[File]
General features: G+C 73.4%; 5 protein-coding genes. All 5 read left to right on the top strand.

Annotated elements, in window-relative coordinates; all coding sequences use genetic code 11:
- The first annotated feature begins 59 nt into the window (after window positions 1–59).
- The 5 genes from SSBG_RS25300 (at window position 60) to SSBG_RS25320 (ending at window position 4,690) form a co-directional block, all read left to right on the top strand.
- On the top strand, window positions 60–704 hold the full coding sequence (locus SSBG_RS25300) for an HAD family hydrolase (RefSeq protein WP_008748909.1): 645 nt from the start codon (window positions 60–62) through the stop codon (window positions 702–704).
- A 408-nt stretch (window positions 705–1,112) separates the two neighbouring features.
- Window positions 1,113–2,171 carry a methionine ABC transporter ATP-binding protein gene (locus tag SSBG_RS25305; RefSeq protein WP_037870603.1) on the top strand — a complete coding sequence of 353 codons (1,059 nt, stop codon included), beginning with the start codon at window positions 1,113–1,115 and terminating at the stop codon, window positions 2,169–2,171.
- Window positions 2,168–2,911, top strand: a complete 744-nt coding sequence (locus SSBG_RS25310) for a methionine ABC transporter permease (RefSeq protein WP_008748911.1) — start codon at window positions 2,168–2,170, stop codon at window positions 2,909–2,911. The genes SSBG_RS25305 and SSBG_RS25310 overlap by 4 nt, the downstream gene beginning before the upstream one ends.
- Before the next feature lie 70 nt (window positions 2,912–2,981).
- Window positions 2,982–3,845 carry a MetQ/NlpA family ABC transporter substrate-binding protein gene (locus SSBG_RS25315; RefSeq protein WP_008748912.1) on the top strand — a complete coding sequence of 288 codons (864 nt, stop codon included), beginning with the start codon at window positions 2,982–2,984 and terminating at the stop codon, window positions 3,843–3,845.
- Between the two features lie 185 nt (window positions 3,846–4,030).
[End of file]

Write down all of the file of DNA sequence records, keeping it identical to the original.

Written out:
General features: G+C 73.4%; 5 protein-coding genes. All 5 read left to right on the top strand.

Annotated elements, in window-relative coordinates; all coding sequences use genetic code 11:
- The first annotated feature begins 59 nt into the window (after window positions 1–59).
- The 5 genes from SSBG_RS25300 (at window position 60) to SSBG_RS25320 (ending at window position 4,690) form a co-directional block, all read left to right on the top strand.
- On the top strand, window positions 60–704 hold the full coding sequence (locus SSBG_RS25300) for an HAD family hydrolase (RefSeq protein WP_008748909.1): 645 nt from the start codon (window positions 60–62) through the stop codon (window positions 702–704).
- A 408-nt stretch (window positions 705–1,112) separates the two neighbouring features.
- Window positions 1,113–2,171 carry a methionine ABC transporter ATP-binding protein gene (locus tag SSBG_RS25305; RefSeq protein WP_037870603.1) on the top strand — a complete coding sequence of 353 codons (1,059 nt, stop codon included), beginning with the start codon at window positions 1,113–1,115 and terminating at the stop codon, window positions 2,169–2,171.
- Window positions 2,168–2,911, top strand: a complete 744-nt coding sequence (locus SSBG_RS25310) for a methionine ABC transporter permease (RefSeq protein WP_008748911.1) — start codon at window positions 2,168–2,170, stop codon at window positions 2,909–2,911. The genes SSBG_RS25305 and SSBG_RS25310 overlap by 4 nt, the downstream gene beginning before the upstream one ends.
- Before the next feature lie 70 nt (window positions 2,912–2,981).
- Window positions 2,982–3,845 carry a MetQ/NlpA family ABC transporter substrate-binding protein gene (locus SSBG_RS25315; RefSeq protein WP_008748912.1) on the top strand — a complete coding sequence of 288 codons (864 nt, stop codon included), beginning with the start codon at window positions 2,982–2,984 and terminating at the stop codon, window positions 3,843–3,845.
- Between the two features lie 185 nt (window positions 3,846–4,030).